Lockheed official: Saudis not in talks for stealth fighter jet

"No other countries in this part of the world are in discussions," Tom Burbage, general manager of the F-35 program for Lockheed Martin, tells reporters.

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October 5, 2008 23:49
1 minute read.
Lockheed official: Saudis not in talks for stealth fighter jet

JSF 224.88. (photo credit: AP)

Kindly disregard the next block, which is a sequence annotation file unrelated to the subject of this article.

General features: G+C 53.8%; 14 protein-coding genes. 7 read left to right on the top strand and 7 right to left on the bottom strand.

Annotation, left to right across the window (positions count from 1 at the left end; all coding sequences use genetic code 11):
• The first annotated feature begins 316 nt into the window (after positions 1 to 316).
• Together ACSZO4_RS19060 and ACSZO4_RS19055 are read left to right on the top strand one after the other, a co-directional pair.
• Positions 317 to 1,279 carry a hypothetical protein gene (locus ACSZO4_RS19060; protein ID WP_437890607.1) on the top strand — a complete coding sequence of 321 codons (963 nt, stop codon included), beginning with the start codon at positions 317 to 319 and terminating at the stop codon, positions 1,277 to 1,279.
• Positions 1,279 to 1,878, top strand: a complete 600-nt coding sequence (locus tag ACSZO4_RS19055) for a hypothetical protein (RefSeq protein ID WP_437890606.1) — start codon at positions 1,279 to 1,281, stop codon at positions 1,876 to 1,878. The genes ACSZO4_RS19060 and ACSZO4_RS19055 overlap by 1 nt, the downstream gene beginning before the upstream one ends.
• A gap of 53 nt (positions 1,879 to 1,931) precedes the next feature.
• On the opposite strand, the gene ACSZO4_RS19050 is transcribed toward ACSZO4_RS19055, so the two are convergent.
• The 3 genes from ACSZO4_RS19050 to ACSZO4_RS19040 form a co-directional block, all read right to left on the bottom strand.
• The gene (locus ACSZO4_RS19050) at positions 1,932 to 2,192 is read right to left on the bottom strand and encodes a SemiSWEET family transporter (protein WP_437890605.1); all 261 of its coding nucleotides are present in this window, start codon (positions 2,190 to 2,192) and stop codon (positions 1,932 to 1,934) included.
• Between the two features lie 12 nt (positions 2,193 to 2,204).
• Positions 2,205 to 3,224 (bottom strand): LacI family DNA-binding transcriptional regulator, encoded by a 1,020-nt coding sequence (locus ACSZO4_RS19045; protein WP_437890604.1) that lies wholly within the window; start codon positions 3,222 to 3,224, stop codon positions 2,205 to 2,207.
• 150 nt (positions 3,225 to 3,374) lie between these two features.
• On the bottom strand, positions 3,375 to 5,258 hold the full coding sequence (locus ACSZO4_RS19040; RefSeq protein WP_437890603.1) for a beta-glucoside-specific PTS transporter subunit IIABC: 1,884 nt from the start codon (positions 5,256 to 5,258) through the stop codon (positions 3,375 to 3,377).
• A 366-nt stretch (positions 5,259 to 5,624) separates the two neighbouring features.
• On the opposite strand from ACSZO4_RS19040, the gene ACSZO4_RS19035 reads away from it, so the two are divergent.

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Despite Israeli fears that Saudi Arabia is on its way to acquiring the stealth Joint Strike Fighter, Israel is the only Middle East country Lockheed Martin is currently in talks with regarding the sale of the fifth-generation jet, a top company executive said Sunday. Israeli defense officials have recently raised concerns that the US will sell the new jet, also known as the F-35 Lightning II, to Saudi Arabia or even to Egypt - two countries with strong strategic ties with Washington. Due to these concerns, The Defense Ministry is pressing the Pentagon to allow the air force to install Israeli-made systems in the aircraft, which the IAF will likely begin receiving in 2014. "No other countries in this part of the world are in discussions," Tom Burbage, general manager of the F-35 program for Lockheed Martin, told reporters in Tel Aviv on Sunday. Asked about Saudi Arabia, Burbage said there were no talks between Lockheed Martin and Riyadh regarding the plane. Burbage also revealed that $200 million worth of contracts had been signed with Israeli defense companies involved in the development of systems related to the Joint Strike Fighter. He said this would likely increase to half a billion dollars by the end of the program. Last week, the Pentagon announced plans to sell Israel up to 75 JSFs in a $15 billion deal. Nine countries - including Britain, Turkey and Australia - are members of the JSF program. Israel is a Security Cooperation Participant after paying $20m. in 2003 to obtain access to information accumulated during the development of the aircraft, which will be priced at approximately $80m. each. Burbage said Israel would begin receiving the JSF in 2014. To meet that date, the air force will need to sign a contract with the Pentagon by October 2009. The jet is still under development and is not yet in service, but the US plans to eventually acquire 2,458 planes for its army, Marines and air force at a cost of $300b. The F-35 was designed as a replacement for a range of warplanes, including the F-16, which is a large component of many air forces worldwide.

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